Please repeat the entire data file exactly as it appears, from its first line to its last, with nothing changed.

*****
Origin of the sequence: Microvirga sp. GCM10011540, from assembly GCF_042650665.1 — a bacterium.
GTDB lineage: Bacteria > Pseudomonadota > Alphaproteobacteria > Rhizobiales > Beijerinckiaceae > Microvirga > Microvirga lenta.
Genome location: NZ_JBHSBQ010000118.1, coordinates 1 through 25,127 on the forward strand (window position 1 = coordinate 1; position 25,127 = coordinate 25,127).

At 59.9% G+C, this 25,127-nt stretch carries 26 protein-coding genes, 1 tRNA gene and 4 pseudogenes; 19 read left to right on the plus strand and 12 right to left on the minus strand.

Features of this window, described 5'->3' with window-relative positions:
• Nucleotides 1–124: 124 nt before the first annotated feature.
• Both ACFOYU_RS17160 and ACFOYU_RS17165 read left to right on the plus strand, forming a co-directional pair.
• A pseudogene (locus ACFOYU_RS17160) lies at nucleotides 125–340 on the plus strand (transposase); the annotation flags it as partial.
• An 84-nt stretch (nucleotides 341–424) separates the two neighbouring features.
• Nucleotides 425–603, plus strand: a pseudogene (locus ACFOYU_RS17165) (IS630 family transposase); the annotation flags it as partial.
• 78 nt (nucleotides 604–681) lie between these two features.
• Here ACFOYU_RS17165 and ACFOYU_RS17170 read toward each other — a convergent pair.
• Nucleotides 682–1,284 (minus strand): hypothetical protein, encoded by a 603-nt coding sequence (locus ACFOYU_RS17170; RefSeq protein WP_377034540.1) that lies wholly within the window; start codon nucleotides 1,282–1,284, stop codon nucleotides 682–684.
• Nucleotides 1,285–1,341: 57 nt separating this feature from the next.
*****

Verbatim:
Origin of the sequence: Microvirga sp. GCM10011540, from assembly GCF_042650665.1 — a bacterium.
GTDB lineage: Bacteria > Pseudomonadota > Alphaproteobacteria > Rhizobiales > Beijerinckiaceae > Microvirga > Microvirga lenta.
Genome location: NZ_JBHSBQ010000118.1, coordinates 1 through 25,127 on the forward strand (window position 1 = coordinate 1; position 25,127 = coordinate 25,127).

At 59.9% G+C, this 25,127-nt stretch carries 26 protein-coding genes, 1 tRNA gene and 4 pseudogenes; 19 read left to right on the plus strand and 12 right to left on the minus strand.

Features of this window, described 5'->3' with window-relative positions:
• Nucleotides 1–124: 124 nt before the first annotated feature.
• Both ACFOYU_RS17160 and ACFOYU_RS17165 read left to right on the plus strand, forming a co-directional pair.
• A pseudogene (locus ACFOYU_RS17160) lies at nucleotides 125–340 on the plus strand (transposase); the annotation flags it as partial.
• An 84-nt stretch (nucleotides 341–424) separates the two neighbouring features.
• Nucleotides 425–603, plus strand: a pseudogene (locus ACFOYU_RS17165) (IS630 family transposase); the annotation flags it as partial.
• 78 nt (nucleotides 604–681) lie between these two features.
• Here ACFOYU_RS17165 and ACFOYU_RS17170 read toward each other — a convergent pair.
• Nucleotides 682–1,284 (minus strand): hypothetical protein, encoded by a 603-nt coding sequence (locus ACFOYU_RS17170; RefSeq protein WP_377034540.1) that lies wholly within the window; start codon nucleotides 1,282–1,284, stop codon nucleotides 682–684.
• Nucleotides 1,285–1,341: 57 nt separating this feature from the next.